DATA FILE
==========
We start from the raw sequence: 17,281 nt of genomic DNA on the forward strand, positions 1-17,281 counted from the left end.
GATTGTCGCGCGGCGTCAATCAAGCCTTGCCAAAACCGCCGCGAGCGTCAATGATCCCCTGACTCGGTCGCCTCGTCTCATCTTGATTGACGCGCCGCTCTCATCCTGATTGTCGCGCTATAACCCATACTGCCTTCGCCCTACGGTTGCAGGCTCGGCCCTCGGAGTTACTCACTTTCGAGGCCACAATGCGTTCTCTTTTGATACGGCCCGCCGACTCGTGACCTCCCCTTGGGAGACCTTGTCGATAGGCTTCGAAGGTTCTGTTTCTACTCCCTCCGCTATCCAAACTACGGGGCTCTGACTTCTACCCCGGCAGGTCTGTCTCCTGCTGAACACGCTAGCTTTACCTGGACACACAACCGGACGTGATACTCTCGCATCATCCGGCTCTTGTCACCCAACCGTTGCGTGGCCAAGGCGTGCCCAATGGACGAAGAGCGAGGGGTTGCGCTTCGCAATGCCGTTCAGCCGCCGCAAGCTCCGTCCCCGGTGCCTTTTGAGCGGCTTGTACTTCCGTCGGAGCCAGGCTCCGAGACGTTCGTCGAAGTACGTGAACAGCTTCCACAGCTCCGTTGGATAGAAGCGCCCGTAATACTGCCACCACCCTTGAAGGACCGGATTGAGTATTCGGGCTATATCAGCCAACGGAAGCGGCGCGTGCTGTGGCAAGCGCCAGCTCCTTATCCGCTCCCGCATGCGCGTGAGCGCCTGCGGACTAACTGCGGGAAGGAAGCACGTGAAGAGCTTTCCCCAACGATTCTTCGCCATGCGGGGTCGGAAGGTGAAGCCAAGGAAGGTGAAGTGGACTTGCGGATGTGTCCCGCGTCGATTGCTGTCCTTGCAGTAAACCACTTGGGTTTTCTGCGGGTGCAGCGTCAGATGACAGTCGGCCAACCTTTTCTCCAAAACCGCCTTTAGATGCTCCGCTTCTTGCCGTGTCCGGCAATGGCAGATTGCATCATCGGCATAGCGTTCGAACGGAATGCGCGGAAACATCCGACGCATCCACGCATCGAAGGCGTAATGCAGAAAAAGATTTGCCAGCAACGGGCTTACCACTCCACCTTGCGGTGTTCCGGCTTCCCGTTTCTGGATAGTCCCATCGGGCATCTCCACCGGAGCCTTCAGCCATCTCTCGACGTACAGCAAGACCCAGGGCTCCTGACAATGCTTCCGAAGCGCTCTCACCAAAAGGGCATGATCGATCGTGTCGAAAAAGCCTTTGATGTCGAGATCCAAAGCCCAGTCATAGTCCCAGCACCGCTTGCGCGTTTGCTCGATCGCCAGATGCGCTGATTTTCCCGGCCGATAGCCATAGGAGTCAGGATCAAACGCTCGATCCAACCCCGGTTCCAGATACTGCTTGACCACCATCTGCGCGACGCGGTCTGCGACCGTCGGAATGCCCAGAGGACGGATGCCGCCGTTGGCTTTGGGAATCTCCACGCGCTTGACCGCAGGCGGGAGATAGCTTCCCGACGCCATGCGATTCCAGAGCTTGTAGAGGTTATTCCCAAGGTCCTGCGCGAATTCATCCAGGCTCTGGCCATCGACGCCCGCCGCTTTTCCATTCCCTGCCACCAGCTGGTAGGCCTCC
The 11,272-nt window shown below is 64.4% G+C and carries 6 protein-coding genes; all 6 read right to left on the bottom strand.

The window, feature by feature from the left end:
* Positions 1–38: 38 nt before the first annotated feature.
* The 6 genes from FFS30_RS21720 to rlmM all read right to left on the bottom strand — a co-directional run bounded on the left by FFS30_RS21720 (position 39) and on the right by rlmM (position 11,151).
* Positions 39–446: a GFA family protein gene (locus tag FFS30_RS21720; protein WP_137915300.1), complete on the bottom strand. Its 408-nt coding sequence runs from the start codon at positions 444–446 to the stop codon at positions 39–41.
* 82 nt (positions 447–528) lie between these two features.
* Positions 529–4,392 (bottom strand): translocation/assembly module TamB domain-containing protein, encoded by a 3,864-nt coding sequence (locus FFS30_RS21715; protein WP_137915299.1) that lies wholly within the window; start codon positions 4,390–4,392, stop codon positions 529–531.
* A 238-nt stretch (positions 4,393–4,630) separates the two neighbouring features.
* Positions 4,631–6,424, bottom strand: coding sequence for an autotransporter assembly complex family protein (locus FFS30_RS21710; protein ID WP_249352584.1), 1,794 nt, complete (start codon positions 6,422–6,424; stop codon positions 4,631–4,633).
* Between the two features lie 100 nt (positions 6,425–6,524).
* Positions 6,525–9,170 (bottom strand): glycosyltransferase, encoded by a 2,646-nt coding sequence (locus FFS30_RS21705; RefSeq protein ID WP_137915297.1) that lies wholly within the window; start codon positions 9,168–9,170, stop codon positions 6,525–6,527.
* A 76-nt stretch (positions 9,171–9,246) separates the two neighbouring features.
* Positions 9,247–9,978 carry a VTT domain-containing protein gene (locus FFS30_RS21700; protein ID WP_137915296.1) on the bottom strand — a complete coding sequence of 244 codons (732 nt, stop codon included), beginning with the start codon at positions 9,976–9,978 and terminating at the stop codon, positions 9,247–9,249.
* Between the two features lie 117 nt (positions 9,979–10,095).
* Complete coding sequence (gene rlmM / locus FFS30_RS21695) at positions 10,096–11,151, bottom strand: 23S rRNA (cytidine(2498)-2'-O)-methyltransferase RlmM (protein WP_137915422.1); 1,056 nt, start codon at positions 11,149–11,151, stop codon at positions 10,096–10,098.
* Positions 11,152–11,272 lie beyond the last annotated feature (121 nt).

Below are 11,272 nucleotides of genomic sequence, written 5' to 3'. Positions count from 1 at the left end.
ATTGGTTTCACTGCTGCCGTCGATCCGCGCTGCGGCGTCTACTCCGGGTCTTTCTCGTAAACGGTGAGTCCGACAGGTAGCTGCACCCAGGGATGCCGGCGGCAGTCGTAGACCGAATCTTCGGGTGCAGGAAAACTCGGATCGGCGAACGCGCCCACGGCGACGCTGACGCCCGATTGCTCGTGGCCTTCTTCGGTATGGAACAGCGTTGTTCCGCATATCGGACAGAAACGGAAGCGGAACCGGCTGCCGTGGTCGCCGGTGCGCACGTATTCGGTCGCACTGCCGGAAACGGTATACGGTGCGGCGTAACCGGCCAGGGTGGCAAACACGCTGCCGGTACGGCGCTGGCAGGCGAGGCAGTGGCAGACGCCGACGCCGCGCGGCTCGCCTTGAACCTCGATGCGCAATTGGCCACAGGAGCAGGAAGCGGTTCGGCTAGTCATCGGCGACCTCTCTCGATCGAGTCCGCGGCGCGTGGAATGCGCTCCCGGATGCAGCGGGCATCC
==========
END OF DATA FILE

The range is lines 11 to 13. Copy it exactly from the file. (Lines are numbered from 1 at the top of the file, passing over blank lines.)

* Positions 4,631–6,424, bottom strand: coding sequence for an autotransporter assembly complex family protein (locus FFS30_RS21710; protein ID WP_249352584.1), 1,794 nt, complete (start codon positions 6,422–6,424; stop codon positions 4,631–4,633).
* Between the two features lie 100 nt (positions 6,425–6,524).
* Positions 6,525–9,170 (bottom strand): glycosyltransferase, encoded by a 2,646-nt coding sequence (locus FFS30_RS21705; RefSeq protein ID WP_137915297.1) that lies wholly within the window; start codon positions 9,168–9,170, stop codon positions 6,525–6,527.